Anyhow, now you know there’s a mill out there, he is quite likely looking for small batches to process. Depending on who you get to do your shearing, if you want something usable, make sure you keep different parts of the clip separate. Don’t mix long fibers with short fibers.

        10

        • #
          Rod Stuart

          That’s good information Tel but not much use if I don’t know who you are talking about. I googled the subject and is your acquaintance in Macclefield near Melbourne?

          00

          • #
            Tel

            Well just knowing that people are taking alpaca milling seriously in Australia should be useful to you. I’ll admit that I didn’t keep the guy’s card, but I met him at this expo:

            http://www.farmonline.com.au/theland/fsa_expo2012/info.html

            There’s a list of exhibitors, including the Australian Alpaca Association who keep an online list:

            http://www.alpaca.asn.au/component/mtree/alpaca-fleece-processing/

            I vaguely remember the guy was either part of the Australian Alpaca Association or perhaps just sharing a tent with them. You will have to do your own due diligence, search the list, talk to each one about what they do. I can’t personally recommend any one over and above the others. At any rate, your fibers are not worthless, small business has not died completely, people just don’t talk about it for fear of the government “helping” them.

            00

            • #
              Rod Stuart

              Thanks Tel
              I’ll try to find out who it is. There are quite a few Alpacas in this area. It would be of interest because it sells for about ten dollars a ball at the trendy Evandale market.
              Your ‘straight brown fibers’ would be from the Suri breed. That breed, when ready to shear, has a coat that falls like a silk curtain, with no crimp.
              In Tasmania, by far the most common Alpaca breed is the Huacaya, and the fiber has crimp, and when the animal has twelve months of growth it looks rounded a bulky, like an Afro haircut on an Afro-American.

              00

  • #
    Olaf Koenders

    “Management” companies are now flying over the outback, shooting goats and camels from helicopters, and earning carbon credits.

    That’s just stupid. How could they possibly earn credits when they’re probably emitting more searching for and chasing them down?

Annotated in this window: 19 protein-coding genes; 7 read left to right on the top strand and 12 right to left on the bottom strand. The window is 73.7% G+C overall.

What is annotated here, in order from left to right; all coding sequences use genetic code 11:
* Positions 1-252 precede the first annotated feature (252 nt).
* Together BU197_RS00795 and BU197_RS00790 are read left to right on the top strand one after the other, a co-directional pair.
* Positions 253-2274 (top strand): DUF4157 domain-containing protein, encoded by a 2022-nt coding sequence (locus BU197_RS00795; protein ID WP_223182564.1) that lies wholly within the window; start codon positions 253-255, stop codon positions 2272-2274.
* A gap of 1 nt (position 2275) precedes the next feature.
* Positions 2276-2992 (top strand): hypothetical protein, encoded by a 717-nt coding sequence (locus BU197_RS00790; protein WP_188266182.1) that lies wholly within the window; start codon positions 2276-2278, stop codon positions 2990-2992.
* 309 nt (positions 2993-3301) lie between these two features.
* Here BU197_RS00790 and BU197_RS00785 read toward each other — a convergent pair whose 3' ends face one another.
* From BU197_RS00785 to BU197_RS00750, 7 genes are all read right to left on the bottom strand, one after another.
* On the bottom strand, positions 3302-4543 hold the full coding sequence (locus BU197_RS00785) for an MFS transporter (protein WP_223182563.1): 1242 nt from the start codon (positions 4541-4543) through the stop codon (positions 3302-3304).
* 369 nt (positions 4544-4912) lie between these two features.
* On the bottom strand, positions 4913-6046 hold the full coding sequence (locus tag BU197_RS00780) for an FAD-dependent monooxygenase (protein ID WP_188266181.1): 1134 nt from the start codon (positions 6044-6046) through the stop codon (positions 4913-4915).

Unless, they took into account that CH4 is some 23x more “damaging” to our atmosphere than CO2, doing the sums as per the total amount of CH4 in the atmosphere adds up to a piddling 43ppm CO2. Pointless.

    Maybe it creates jobs or preserves some vegetation, but the total amount of CH4 coming from these few ferals on just ONE continent of the planet and converting it to CO2 equivalent must be an infinitesimal amount that can’t be measured.

    If they’re THAT worried about animal CH4 production, why not kill all the wildebeests, bison, rabbits, deer and every other farting/ruminating animal on the planet? Mind-boggling stupidity and an attempt at make-busy gubberment – AGAIN!

    Labor – Your taxes at work..

    173

    • #
      jorgekafkazar

      “If they’re THAT worried about animal CH4 production, why not kill all the wildebeests, bison, rabbits, deer and every other farting/ruminating animal on the planet?”

      Hush, Olaf, you’ll give away The Secret Plan.

      60

    • #
      mc

      If they’re THAT worried about animal CH4 production, why not kill all the wildebeests, bison, rabbits, deer and every other farting/ruminating animal on the planet?

      Yeah, but feral humans are ok right,,, right? Umm, well I was planning on having my dreadlocks cut off tomorrow anyway guys, [gulp] no really I was, as soon as I’ve seen my doctor to get something to stop my farting problem. Sorry, mung beans, you know.

      40

      • #
        johninoxley

        Had a similar problem, except my problem sounded like a motorbike. I saw many doctors, with no remedy. Finally when in Japan I consulted a doctor, not a problem John, very common, you have an abscess in your alimentary canal. I replied why the noise. Ah, abscess make the fart go Honda.(Sorry Mod)
        [Hmm, apology accepted - this time -Fly]

        31

    • #
      Shevva

      As always follow the money because I bet they get more than just carbon credits, would you waste money flying round the outback shooting animals for a promise of carbon credits only?

      00

  • #
    David